Ransomware is making a comeback, plaguing users with extortion demands of up to $120 to return documents or drives to their control, security experts said today.
There appear to be two different campaigns underway, said Chet Wisniewski, a senior security adviser at antivirus vendor Sophos.
"It looks like we're looking at different samples," said Wisniewski, referring to analyses done by Sophos and other security firms, including Kaspersky Lab and CA.
Last week, Sophos came across malware that used malicious PDF documents to exploit one or more since-patched vulnerabilities in Adobe Reader. If successful, the malware sniffed out a wide range of file formats -- including numerous media formats, Microsoft Office and OpenOffice.org document formats and image formats -- then partially encrypted those files to make then unreadable.
To unlock the encryption, the scammers demanded $120, and for good measure threatened users.
"Remember: Don't try to tell someone about this message if you want to get your files back!" an on-screen warning stated. "Just do all we told."
Wisniewski said that as of today, there was no way to decrypt the modified files, although Sophos' researchers were working on a solution. "It's not likely you're going to be able to brute force it," he said, talking about the 1024-bit encryption key that locks the files. "We'll look at how it's generating the keys, and if that's predictable, we may be able to offer some kind of tool that creates the key."
Other security companies have reported seeing the same ransomware, the term used to describe a scheme where hackers plant malware that encrypts files and then displays a message demanding money to unlock the data.
On Monday, Russian antivirus vendor Kaspersky Lab said that it, like Sophos, had analyzed the new ransomware , which it claimed was a stronger version of a long-running bad apple dubbed "GpCode."
Unlike the previous variants, it doesn't delete files after encryption," wrote Kaspersky researcher Vitaly Kamluk on the company's blog. "Instead, it overwrites data in the files, which makes it impossible to use data-recovery software such as PhotoRec, which we suggested during the last attack."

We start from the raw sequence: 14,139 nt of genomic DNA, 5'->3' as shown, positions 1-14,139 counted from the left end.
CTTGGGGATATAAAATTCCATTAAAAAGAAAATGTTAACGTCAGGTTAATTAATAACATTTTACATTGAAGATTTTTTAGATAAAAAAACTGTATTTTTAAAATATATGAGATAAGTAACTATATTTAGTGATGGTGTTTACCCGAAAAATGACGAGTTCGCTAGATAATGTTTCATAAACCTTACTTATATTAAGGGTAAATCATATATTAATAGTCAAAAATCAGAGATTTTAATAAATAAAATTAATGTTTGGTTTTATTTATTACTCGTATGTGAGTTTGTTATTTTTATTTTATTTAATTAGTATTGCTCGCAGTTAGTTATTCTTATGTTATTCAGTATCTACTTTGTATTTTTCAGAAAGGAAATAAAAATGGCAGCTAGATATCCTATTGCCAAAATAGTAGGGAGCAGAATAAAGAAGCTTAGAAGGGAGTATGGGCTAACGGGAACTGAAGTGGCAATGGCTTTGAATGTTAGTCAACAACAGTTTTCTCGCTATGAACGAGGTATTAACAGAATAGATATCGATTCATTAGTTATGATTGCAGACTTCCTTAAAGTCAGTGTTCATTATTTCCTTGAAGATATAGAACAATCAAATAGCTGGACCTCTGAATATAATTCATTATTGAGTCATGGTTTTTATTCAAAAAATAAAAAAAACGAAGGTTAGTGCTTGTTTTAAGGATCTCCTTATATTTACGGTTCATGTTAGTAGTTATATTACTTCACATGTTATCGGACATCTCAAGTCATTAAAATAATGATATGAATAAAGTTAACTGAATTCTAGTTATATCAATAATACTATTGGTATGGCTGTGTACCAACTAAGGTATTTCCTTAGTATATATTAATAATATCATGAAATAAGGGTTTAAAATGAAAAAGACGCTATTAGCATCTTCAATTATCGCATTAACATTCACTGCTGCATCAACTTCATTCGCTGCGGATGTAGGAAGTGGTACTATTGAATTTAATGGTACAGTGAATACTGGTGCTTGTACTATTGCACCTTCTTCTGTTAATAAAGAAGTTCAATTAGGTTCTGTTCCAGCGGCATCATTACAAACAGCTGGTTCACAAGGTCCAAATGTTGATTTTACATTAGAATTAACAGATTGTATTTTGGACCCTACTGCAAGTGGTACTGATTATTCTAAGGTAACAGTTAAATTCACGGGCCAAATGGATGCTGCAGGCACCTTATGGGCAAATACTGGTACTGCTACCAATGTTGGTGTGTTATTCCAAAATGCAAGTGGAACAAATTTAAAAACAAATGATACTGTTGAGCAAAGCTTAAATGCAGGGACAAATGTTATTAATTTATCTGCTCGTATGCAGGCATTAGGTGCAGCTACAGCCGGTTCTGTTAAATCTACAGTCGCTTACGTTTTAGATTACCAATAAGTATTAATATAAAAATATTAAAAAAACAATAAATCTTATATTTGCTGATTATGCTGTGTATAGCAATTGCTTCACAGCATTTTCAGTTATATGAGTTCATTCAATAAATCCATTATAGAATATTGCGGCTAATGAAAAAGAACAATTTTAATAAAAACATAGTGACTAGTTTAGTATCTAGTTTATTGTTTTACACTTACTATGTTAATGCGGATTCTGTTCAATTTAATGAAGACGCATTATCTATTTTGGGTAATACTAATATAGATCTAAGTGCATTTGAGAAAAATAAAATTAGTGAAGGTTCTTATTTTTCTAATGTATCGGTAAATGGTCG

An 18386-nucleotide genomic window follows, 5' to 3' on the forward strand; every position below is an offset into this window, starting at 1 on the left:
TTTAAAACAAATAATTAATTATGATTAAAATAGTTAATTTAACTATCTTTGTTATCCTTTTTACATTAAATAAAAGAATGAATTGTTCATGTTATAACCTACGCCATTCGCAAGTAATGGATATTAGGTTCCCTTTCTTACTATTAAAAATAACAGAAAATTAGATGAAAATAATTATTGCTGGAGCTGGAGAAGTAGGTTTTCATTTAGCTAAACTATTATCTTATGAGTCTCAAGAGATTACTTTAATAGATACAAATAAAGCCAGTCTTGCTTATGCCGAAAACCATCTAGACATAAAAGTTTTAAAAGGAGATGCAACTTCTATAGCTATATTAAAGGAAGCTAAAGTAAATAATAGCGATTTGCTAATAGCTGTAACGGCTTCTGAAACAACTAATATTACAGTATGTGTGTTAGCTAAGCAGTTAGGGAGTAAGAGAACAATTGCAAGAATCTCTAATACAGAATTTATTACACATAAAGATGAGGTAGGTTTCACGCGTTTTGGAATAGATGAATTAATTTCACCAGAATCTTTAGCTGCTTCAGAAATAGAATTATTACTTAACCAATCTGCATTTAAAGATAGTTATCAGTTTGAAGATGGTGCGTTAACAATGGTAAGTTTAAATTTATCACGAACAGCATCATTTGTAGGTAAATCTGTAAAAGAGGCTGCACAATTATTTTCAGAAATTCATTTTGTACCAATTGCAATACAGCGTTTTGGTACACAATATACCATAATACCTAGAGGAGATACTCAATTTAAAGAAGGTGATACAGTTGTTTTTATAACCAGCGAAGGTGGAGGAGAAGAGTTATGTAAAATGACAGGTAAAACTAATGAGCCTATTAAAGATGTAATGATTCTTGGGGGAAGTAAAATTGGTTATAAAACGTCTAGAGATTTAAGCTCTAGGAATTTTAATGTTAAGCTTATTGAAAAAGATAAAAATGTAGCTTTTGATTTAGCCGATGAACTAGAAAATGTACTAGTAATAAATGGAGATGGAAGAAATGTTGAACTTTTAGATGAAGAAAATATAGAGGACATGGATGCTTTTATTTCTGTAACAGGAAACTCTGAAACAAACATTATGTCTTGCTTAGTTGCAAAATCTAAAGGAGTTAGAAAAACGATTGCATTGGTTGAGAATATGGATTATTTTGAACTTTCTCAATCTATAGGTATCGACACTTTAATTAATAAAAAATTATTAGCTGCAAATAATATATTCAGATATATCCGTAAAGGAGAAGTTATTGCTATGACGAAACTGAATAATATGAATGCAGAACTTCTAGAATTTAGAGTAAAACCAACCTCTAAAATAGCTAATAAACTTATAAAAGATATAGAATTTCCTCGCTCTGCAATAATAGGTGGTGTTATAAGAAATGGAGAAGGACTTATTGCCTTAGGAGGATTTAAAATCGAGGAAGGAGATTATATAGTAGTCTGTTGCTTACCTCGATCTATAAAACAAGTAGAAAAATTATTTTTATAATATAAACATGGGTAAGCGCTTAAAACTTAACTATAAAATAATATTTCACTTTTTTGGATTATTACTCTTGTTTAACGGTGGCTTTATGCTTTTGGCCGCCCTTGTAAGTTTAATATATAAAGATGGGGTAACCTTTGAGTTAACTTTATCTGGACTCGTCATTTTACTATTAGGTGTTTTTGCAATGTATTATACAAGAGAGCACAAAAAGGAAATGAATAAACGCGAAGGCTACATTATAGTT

As Kamluk noted, GpCode has a long history, first surfacing six years ago and then reappearing in 2008.
Many of the GpCode variants have been "mostly hot air," Kamluk said.
In 2007, a GpCode Trojan said it had locked encrypted files with a 4096-bit key, a claim Kaspersky later revealed as bogus . The company has had success coming up with tools to help infected users reclaim their files.
U.S.-based CA reported Tuesday on a different kind of ransomware that tried to infect the master boot record, or MBR, of the hard drives of Windows machines, crippling them and making them unbootable.
Instead, an extortion note appears on the screen. "Your PC is blocked," the message reads. "Any attempt to restore the drive using other way will lead to inevitable data loss!!!:
The extortionists demand $100 for an unlocking key.
Because the MBR has been replaced, claims that the drive has been encrypted are just part of the hoax, CA said. "Rescue disks and boot disks can be used to restore the MBR of the infected system," the company said on its blog.
Kaspersky had a simpler solution . "Use the password 'aaaaaaciip' (without quotes) to restore the original MBR," advised Kaspersky researcher Denis Maslennikov in another entry on the research lab's blog.
"There's a resurgence of using this tactic," said Wisniewski of Sophos. "We've not seen any successful ransomware for quite some time, but the appearance of two in such a short time is probably not a coincidence."
Users running the newest version of Adobe's Reader, which that company released two weeks ago, are safe from the PDF-borne malware, said Wisniewski. Reader X includes a "sandbox" designed to protect users from PDF attacks; Wisniewski confirmed that the sandbox stops the rogue PDF from infecting a Windows PC.
"And this is a great reason to do regular backups," Wisniewski added.
Gregg Keizer covers Microsoft, security issues, Apple, Web browsers and general technology breaking news for Computerworld. Follow Gregg on Twitter at @gkeizer or subscribe to Gregg's RSS feed . His e-mail address is firstname.lastname@example.org .
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